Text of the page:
ONE HOUSE, ONE WORLD

Thesis on a residential design concept able to be built worldwide.

This project is not a conventional one, in the sense that it is more conceptual than it is concrete. The space is not designed for just one location, but for anywhere in the world. Our global society has changed and developed drastically over the past 20 years, driven by the invention of the internet and everything that has followed. People around the globe are more linked than they have ever been in the history of our species, and it is this international connection that drives this project.

Generally, residential design does not change after it is designed, at least not by the designer. When a design is finished, thats it; there is no progression. With all the constant change in the world today, this type of design is no longer exclusive. There are more international families, more friends traveling from place to place to visit each other, and cultures are becoming more aware of each other. With this universal flow and fluidity becoming more and more common, it is more practical to have a design that matches this mindset. This international phenomenon is what drives the concept of “One House, One World.”

Section AA

Section BB

Section CC

The concept of this project is developing a house that is possible to build, live in, and adapt to any location or culture in the world. This will result in a ‘base’ design that acclimates to any region; changing as the residents change. Using construction principles from Passivhaus and Feng Shui philosophies, and drawing inspiration from the great architect Frank Lloyd Wright, it is possible to achieve this idea in an aesthetically pleasing yet comfortable way.  To illustrate the interchangeability of the design, two conceptual places will be presented; Morocco and Japan. This will demonstrate how two completely different cultures can comfortably personalize the same space; making it their own without changing the base. Ultimately, this conceptualization can change the way the average person views residential design, making it more open to interchangeability and personalization.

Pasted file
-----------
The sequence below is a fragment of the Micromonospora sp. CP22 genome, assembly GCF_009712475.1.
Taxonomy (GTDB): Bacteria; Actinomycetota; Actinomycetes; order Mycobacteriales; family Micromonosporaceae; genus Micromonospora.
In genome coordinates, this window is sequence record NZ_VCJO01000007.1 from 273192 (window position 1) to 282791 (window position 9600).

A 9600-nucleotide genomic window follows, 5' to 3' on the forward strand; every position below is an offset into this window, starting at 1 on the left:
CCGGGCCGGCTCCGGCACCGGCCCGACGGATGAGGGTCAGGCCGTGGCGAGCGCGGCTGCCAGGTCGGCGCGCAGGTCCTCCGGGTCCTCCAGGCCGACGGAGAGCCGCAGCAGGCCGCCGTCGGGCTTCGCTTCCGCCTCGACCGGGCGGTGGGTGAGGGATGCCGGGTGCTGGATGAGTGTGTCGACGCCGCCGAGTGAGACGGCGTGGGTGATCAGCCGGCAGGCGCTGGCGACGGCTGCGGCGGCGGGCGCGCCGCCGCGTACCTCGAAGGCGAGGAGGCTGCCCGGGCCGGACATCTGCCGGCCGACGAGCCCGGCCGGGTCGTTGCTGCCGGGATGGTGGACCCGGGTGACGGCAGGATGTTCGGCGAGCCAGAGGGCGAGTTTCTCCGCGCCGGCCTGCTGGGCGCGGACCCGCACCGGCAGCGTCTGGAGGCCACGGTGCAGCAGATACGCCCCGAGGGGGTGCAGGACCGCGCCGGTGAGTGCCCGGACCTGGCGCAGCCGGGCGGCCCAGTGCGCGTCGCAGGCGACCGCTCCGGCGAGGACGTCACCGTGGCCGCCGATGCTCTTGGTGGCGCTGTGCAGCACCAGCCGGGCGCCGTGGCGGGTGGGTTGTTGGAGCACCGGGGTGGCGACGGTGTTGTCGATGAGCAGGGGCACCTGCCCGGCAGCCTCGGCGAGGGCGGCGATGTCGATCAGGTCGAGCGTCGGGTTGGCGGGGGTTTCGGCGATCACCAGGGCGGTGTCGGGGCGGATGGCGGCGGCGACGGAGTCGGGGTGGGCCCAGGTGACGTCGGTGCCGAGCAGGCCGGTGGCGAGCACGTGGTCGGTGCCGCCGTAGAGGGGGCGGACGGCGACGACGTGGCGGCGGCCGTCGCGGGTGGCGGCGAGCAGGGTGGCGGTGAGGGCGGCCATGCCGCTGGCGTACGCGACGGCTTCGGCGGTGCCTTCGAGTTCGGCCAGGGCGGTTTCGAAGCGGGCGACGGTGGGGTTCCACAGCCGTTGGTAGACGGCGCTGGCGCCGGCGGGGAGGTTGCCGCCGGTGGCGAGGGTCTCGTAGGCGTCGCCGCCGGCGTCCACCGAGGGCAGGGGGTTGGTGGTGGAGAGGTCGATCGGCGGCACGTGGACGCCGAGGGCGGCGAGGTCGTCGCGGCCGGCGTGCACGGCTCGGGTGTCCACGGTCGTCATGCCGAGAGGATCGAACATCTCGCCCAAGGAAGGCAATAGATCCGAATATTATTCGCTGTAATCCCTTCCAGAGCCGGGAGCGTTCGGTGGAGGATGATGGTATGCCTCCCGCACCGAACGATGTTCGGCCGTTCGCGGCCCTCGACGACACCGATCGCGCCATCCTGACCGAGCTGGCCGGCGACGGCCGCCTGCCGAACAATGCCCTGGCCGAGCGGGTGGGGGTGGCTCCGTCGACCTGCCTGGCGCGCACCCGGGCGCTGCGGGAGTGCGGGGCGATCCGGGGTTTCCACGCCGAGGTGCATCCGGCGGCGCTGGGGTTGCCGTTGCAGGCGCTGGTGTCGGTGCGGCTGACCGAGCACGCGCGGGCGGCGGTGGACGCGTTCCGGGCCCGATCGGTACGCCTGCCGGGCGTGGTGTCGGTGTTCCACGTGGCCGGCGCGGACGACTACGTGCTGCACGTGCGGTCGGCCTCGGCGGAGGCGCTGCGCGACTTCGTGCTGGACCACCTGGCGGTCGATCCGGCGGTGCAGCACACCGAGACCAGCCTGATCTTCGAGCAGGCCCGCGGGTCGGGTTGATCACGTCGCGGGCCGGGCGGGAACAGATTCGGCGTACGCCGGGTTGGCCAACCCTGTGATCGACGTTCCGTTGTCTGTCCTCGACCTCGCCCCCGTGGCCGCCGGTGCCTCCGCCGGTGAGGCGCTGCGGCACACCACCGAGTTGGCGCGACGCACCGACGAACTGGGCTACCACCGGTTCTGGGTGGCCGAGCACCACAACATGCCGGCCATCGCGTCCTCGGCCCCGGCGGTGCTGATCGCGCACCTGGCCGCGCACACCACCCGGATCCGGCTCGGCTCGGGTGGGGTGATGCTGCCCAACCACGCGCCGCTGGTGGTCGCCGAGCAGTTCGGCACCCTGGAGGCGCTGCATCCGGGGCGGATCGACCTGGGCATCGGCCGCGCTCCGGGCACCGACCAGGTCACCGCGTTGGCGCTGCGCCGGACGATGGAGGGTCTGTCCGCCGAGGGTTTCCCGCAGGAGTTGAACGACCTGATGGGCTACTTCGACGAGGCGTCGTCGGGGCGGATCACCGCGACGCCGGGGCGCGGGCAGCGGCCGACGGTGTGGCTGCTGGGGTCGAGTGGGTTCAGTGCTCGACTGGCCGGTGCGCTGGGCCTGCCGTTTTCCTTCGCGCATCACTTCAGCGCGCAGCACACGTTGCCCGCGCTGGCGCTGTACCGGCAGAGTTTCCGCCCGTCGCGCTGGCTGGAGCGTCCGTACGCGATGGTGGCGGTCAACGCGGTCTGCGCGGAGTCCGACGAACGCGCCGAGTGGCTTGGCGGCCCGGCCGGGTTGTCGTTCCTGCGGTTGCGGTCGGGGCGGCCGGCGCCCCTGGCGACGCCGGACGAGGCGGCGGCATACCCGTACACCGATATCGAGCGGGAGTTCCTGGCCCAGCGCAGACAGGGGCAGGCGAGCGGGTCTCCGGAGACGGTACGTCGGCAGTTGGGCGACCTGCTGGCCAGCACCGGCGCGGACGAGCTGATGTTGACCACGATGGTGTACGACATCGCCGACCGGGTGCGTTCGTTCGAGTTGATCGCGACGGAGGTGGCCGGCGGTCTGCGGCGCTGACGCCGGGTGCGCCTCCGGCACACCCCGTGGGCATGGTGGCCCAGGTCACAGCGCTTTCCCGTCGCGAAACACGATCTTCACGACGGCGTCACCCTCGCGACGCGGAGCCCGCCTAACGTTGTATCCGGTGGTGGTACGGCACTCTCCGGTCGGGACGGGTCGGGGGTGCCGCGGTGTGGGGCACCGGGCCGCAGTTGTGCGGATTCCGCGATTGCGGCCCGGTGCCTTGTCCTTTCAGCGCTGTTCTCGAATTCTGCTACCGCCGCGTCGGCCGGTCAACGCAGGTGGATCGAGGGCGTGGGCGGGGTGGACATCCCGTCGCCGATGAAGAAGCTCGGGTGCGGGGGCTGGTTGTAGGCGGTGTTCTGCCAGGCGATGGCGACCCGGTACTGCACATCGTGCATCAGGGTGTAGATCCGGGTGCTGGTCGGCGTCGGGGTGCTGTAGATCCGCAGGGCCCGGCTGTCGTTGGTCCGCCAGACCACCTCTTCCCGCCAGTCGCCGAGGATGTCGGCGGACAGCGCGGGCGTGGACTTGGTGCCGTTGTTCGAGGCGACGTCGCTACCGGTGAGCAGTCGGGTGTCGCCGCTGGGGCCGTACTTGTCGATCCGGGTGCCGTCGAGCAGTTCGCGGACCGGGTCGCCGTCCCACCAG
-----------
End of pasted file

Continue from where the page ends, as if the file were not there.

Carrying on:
JAPAN

MOROCCO

The exterior of a home is very important as it is the first thing seen by both the resident and passersby. When the landscaping as well as the exterior of the home looks and feels good, there is a sense of pride as well as order. These feelings then translate to the inside of the home. In this case, a balance of lights, open windows, and a simple landscape layout is chosen. It is possible to add plant-life, or leave as is while still retaining a simple aesthetic.

A home without a well defined entrance
can be problematic for both guests and residents. This is why it is important to give the entrance of a house just as much importance as any other area, though it may seem trivial. The entryway serves as a buffer zone of safety between the public world outside and the private world inside. This project demonstrates how an entrance that does not immediately look into the rest of the house as you walk in can create a more comfortable space.

The living room is an active room; it’s main purpose being that of a place where people can gather for conversation, entertainment, and relaxation. This is why it is important to arrange the furniture in a way that encourages these activities. Following the principles of Feng Shui; having the seating facing towards each other is important. Also, it is vital not to clutter the space, but leave it more open for movement and the possibility of more seating added.